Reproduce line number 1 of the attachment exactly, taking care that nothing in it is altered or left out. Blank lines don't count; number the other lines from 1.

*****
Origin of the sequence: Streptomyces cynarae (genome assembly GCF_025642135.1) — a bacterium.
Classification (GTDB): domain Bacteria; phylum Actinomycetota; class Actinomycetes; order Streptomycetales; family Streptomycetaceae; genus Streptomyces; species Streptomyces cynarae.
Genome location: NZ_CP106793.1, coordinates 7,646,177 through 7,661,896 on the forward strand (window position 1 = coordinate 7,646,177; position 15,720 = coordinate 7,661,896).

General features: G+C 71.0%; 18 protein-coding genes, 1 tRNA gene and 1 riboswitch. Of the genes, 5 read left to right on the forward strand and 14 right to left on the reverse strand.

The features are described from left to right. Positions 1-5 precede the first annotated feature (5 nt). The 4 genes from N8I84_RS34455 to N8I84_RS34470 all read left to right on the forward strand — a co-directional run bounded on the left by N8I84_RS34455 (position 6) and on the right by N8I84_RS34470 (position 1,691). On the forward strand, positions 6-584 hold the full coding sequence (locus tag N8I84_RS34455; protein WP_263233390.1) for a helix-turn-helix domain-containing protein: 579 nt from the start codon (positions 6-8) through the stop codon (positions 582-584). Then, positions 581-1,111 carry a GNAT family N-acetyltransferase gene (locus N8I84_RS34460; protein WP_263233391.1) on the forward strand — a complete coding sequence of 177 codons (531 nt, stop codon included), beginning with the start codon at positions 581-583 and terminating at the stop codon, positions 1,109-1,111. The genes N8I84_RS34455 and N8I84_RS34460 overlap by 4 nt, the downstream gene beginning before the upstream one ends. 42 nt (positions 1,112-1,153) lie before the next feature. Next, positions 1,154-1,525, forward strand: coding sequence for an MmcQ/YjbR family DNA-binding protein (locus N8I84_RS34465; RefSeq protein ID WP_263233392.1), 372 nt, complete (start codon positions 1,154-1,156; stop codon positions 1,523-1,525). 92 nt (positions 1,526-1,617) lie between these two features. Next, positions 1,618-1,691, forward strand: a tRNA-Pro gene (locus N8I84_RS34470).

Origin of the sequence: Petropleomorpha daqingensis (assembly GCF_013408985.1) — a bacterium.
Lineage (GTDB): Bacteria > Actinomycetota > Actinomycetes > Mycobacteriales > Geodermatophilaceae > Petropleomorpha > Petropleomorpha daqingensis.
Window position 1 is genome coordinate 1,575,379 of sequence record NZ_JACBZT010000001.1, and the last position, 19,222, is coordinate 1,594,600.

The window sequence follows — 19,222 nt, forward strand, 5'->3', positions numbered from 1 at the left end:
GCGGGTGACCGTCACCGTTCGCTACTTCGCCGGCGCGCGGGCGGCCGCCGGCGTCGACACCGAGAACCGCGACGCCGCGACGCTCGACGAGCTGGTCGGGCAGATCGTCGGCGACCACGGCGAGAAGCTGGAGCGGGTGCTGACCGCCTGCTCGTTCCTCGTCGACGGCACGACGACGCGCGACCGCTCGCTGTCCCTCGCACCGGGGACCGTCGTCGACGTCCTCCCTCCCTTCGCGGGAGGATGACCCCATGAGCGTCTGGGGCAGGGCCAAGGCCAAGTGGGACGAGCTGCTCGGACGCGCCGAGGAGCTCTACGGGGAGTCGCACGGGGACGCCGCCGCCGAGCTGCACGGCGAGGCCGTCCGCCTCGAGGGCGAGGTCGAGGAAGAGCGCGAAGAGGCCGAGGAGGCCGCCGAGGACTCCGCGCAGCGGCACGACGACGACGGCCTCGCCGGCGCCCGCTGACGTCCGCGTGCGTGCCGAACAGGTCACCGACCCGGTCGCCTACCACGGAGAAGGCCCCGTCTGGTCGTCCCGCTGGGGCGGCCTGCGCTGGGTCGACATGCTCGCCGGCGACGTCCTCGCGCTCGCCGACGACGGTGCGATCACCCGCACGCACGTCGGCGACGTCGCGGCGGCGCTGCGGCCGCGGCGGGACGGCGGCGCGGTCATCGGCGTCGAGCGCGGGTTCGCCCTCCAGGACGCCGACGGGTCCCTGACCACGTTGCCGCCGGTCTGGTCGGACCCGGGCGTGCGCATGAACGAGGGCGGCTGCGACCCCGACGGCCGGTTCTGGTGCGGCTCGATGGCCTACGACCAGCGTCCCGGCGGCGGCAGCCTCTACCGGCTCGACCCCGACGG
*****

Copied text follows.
Origin of the sequence: Streptomyces cynarae (genome assembly GCF_025642135.1) — a bacterium.